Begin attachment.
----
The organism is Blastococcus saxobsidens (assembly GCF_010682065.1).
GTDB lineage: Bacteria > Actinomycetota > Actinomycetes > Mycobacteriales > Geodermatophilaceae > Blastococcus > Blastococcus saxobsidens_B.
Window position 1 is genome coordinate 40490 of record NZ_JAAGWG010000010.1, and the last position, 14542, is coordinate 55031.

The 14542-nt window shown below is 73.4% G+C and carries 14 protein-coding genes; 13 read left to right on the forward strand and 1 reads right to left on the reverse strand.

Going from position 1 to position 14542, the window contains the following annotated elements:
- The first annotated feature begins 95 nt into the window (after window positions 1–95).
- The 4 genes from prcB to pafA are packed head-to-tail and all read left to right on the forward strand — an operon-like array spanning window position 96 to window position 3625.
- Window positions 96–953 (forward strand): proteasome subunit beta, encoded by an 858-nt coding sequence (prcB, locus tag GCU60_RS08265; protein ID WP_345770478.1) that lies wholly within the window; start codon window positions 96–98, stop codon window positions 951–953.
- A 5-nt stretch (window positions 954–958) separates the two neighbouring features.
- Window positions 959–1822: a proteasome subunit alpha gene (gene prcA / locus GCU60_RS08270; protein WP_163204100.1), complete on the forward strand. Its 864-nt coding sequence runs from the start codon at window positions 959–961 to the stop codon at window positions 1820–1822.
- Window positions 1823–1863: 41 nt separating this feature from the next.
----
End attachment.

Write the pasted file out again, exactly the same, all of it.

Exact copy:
The organism is Blastococcus saxobsidens (assembly GCF_010682065.1).
GTDB lineage: Bacteria > Actinomycetota > Actinomycetes > Mycobacteriales > Geodermatophilaceae > Blastococcus > Blastococcus saxobsidens_B.
Window position 1 is genome coordinate 40490 of record NZ_JAAGWG010000010.1, and the last position, 14542, is coordinate 55031.

The 14542-nt window shown below is 73.4% G+C and carries 14 protein-coding genes; 13 read left to right on the forward strand and 1 reads right to left on the reverse strand.

Going from position 1 to position 14542, the window contains the following annotated elements:
- The first annotated feature begins 95 nt into the window (after window positions 1–95).
- The 4 genes from prcB to pafA are packed head-to-tail and all read left to right on the forward strand — an operon-like array spanning window position 96 to window position 3625.
- Window positions 96–953 (forward strand): proteasome subunit beta, encoded by an 858-nt coding sequence (prcB, locus tag GCU60_RS08265; protein ID WP_345770478.1) that lies wholly within the window; start codon window positions 96–98, stop codon window positions 951–953.
- A 5-nt stretch (window positions 954–958) separates the two neighbouring features.
- Window positions 959–1822: a proteasome subunit alpha gene (gene prcA / locus GCU60_RS08270; protein WP_163204100.1), complete on the forward strand. Its 864-nt coding sequence runs from the start codon at window positions 959–961 to the stop codon at window positions 1820–1822.
- Window positions 1823–1863: 41 nt separating this feature from the next.